Hired at the end of 2020 as the CEO of RSA’s Anti-Fraud Business Unit (spun off in Summer 2021 as Outseer), Taussig brings a wealth of experience in cybersecurity. He’s the founder and CEO of Threatmetrix, a company that helped establish and safeguard digital identity, and in his current role, he’s continuing that work, identifying and guarding against potential online fraud.
As chief product officer for Myota, Gumbs is tasked with staying one step ahead of hackers and cybercriminals. A technologist at heart, he’s on the forefront of digital innovation, with an eye toward the potential the future brings. Prior to Myota, he worked for Spirion, White Hat Security and Pfizer. He’s also the host of the Privacy Please podcast with Cameron Ivey, which features best practices, interviews, and real stories about data privacy with plenty of laughter along the way.
A regular contributor to RSA’s annual conference, Day is the vice president and chief security officer for Palo Alto Group in Europe, the Middle East and Asia. Prior to Palo Alto, Day spent 13 years at McAfee, and worked in cybersecurity before it was even identified as its own industry. He maintains an active presence on social media, outlining best practices and the latest issues facing businesses at large.
It's so easy to focus on the new digital challenges, adding into your cyber security strategy, but when did you stop, to look at how you could consolidate the legacy to free up resources to do more exciting new things?#cybersecur…https://t.co/BEKWUKEaT8 https://t.co/TWnlb7iEO7— Greg Day (@GregDaySecurity) October 21, 2021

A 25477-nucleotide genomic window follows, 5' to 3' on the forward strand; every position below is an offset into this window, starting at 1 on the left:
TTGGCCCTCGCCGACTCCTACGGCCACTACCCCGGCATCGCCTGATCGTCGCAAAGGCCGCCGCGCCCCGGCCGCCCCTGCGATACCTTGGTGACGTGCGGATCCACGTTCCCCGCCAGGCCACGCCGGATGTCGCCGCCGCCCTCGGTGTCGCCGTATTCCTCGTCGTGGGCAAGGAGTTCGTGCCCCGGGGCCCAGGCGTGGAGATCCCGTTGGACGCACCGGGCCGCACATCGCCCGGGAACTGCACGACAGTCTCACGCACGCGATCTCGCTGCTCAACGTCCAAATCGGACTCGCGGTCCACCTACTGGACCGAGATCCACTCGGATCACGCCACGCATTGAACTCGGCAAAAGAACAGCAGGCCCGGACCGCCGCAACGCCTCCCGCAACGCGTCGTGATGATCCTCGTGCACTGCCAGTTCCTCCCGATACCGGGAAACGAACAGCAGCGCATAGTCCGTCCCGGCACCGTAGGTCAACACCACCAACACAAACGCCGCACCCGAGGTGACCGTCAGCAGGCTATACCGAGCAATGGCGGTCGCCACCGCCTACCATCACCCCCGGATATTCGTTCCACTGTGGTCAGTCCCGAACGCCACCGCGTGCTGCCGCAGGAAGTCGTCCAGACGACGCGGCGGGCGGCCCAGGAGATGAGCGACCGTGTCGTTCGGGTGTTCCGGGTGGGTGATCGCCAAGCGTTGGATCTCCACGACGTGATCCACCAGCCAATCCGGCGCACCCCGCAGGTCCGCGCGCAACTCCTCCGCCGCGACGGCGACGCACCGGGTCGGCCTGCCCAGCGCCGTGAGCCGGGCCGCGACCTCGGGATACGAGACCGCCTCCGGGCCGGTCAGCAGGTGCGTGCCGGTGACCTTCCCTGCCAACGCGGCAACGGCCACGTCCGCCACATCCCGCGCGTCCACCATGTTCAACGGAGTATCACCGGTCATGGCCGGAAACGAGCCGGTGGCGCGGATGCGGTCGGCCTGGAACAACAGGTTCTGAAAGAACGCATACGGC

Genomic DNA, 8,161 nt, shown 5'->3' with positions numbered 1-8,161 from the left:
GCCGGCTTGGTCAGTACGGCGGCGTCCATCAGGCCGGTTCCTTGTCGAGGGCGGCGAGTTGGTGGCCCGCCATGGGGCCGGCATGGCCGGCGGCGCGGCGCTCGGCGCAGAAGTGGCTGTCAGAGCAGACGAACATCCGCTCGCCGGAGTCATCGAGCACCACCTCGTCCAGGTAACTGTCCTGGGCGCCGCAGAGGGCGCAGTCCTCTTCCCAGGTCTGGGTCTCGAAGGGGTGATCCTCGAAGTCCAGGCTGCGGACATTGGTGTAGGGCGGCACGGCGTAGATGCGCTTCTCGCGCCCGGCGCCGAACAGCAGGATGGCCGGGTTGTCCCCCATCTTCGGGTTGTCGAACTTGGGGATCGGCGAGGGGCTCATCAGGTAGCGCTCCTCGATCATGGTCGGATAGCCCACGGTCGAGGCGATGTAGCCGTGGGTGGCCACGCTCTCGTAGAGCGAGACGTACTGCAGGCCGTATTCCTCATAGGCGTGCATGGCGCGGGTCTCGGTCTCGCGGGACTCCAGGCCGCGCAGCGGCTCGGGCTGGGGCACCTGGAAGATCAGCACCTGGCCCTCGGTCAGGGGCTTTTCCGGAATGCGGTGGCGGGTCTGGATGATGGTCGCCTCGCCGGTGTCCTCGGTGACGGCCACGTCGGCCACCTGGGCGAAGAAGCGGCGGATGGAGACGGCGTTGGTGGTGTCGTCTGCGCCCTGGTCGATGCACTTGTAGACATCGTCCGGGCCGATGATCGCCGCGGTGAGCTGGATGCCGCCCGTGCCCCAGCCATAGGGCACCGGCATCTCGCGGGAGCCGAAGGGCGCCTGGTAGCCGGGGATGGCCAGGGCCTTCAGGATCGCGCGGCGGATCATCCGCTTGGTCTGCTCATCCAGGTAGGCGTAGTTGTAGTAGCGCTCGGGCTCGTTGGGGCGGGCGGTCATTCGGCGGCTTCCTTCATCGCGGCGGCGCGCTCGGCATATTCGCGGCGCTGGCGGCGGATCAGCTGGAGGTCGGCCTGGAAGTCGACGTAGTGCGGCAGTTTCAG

Jordan Rae Kelly
Formerly the chief of staff of the FBI’s cyber division and the director for cyber incident response for the National Security Council, where she helped author the national cyber strategy, Kelly is now the senior managing director of cybersecurity for FTI Consulting, advising clients on responses to breaches and ways to protect and secure data.
Steinberg writes on a variety of topics, including ransomware attacks and the intersection of artificial intelligence and cybersecurity. He’s also the founder of Secure My Social, a company dedicated to keeping people’s social media accounts safe and secure. In addition to speaking engagements and book and article writing, Steinberg also serves as a cybersecurity expert witness.
Happy to announce that in 2022 I will continue to serve as a member of the Newsweek Expert Forum...https://t.co/wkfXD8TM3a #CyberSecurity #InfoSec #Tech #ArtificialIntelligence #USA #Security #Privacy #ExpertWitness #TechNews #Seguridad #Ransomware #Hacking #AI #News #Magazine— Joseph Steinberg (@JosephSteinberg) January 4, 2022
An investigative journalist, Krebs has an origin story that rivals any Marvel superhero, actually getting interested in cybersecurity after being locked out of his own computer. He worked for the Washington Post, investigating Eastern European cyber crime to the point where he got swatted. After his position at the Post was eliminated, Krebs went independent. His website, Krebs on Security, contains useful information, and updates on the latest developments in cyber crime.
Prosecutors with the REACT task force, which specializes in prosecuting SIM swapping & training law enforcement to do so, said SIM swappers have largely moved on from targeting "fat cat" early crypto investors to middle-income investors who are financially devastated when hit. pic.twitter.com/KTVSyudkF2— briankrebs (@briankrebs) December 16, 2021